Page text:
Pigweed (Red Form)
Amaranth family (Amaranthaceae)
Description: This plant is a summer annual about 2-4' tall. It is unbranched, or branches occasionally. The central stem is greenish tan to red, round in circumference, ribbed, and usually hairy; sometimes the lower portion of this stem is hairless. The alternate leaves are up to 4½" long and 2¾" across (excluding the petioles), becoming slightly smaller as they ascend the central stem. They are ovate orelliptic-ovate, smooth or slightly undulate along the margins, and pubescent or hairless. The lower side of each leaf has elevated pinnate veins. The uppermost leaves are smaller, lanceolate, and pubescent. This form of Slender Pigweed has predominately red foliage, although the leaves may be green with blotches of red. The petioles are quite long, causing the leaves to droop downward somewhat; they are often pubescent like the stems.
The upper stem terminates in an elongated panicle of spikes with small reddish flowers. This panicle is up to 1½' long on large plants. From the axils of the upper leaves, there also develops panicles of spikes or simple spikes of flowers that are much shorter than the terminal inflorescence. The individual spikes have a bristly appearance because of the linear bracts surrounding the flowers. Slender Pigweed is usually monoecious with staminate and pistillate flowers on the same plant. Each type of flower has 5 pink sepals and no petals. The sepals are about 2 mm. in length and oblong with short pointed tips. Each staminate flower (male) has 5 stamens, while each pistillate flower (female) has an ovary with 3 styles. Each type of flower is surrounded by several red bracts that are about 3-4 mm. long and linear with long pointed tips. The blooming period occurs during late summer to early fall and lasts about 1-2 months. The flowers are wind-pollinated. Each flower is replaced by a seed that is contained in a bladder-like membrane (utricle). This utricle becomes brown and splits apart to release the seed. The small seeds are flattened, dark brown or black, circular, and shiny. They are produced in great abundance on a robust plant. The root system consists of a taproot that is short and stout; it is often tinted red. This plant spreads by reseeding itself.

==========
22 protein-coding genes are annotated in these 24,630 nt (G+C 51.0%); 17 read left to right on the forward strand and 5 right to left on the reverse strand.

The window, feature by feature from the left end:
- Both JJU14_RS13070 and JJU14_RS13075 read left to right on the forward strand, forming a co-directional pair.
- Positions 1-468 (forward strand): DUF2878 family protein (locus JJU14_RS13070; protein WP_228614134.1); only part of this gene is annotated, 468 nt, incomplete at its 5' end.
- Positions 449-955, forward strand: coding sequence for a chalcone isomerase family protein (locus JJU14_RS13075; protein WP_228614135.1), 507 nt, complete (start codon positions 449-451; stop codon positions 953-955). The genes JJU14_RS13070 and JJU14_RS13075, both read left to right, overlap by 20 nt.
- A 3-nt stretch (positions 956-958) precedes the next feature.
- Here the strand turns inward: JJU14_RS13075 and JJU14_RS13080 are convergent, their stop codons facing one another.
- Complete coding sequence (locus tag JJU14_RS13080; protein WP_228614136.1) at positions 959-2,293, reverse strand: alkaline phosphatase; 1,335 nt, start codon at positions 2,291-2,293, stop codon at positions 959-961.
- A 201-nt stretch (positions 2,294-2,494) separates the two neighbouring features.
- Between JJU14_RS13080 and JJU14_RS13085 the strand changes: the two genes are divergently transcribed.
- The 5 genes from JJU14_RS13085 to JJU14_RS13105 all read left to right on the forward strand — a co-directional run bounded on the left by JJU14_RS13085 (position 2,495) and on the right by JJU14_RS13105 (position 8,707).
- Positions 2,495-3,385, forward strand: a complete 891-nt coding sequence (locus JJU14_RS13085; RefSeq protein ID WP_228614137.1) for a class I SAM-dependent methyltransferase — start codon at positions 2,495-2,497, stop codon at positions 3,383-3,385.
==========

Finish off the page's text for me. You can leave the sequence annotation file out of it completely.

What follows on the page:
Cultivation: This plant typically occurs in full sun, mesic to dry conditions, and a soil containing loam, clay-loam, or gravel. The size of individual plants is highly variable, depending on soil fertility and moisture amounts.
Range & Habitat: The adventive Slender Pigweed is a common plant that has been observed in most counties of Illinois (see Distribution Map). The red form of this species is less common than the green form (the Distribution Map combines observations for both forms). Slender Pigweed is originally from South America. Habitats include weedy meadows, cropland, fallow fields, farm lots, vegetable gardens, gravelly areas along railroads, and waste areas. Highly disturbed areas are preferred; the red form of Slender Amaranth often occurs along railroads.
Faunal Associations: Insects rarely visit the wind-pollinated flowers. The caterpillars of the skipper Pholisora catullus (Common Sootywing) feed on the foliage, as do the caterpillars of several moths, including Holomelina aurantiaca (Orange Holomelina), Hymenia perspectalis (Spotted Beet Webworm Moth), Spilosoma congrua (Agreeable Tiger Moth), and Spoladea recurvalis (Hawaiian Beet Webworm Moth). Sometimes Disonycha spp. (Flea Beetles) chew little holes in the leaves. The seeds of pigweeds are very popular with granivorus birds as a source of food during the fall and winter (see Bird Table). Pigs and cattle eat pigweeds readily, although the foliage can cause bloating and other symptoms of nitrate poisoning if an excessive amount of the foliage is eatened. Deer and rabbits eat pigweeds to a limited extent.
Photographic Location: A weedy meadow at Judge Webber Park in Urbana, Illinois.
Comments: The upper photograph displays the red form of Slender Pigweed. The 'redness' of individual plants can be quite variable – this is particularly true of the leaves, which can vary from green with dark purple blotches to to brilliant red. The flowering panicles and spikes are most likely to assume a bright red color. Another species that is often more or less red, Amaranthus cruentus (Red Amaranth), is occasionally cultivated as a garden plant. This species has been known to escape from cultivation, although this is uncommon. Some authorities regard Red Amaranth as a cultivated form Slender Amaranth, or Amaranthus hybridus cruentus. However, Mohlenbrock (2001) considers Red Amaranth a separate species that has bracts about 2-3 mm. in length and staminate flowers with only 3 stamens, rather than the usual 5. Another similar species, Amaranthus retroflexus (Rough Pigweed), is somewhat stouter and has longer bracts (about 4-6 mm.) than Slender Amaranth. To my knowledge, Rough Pigweed doesn't assume a red form.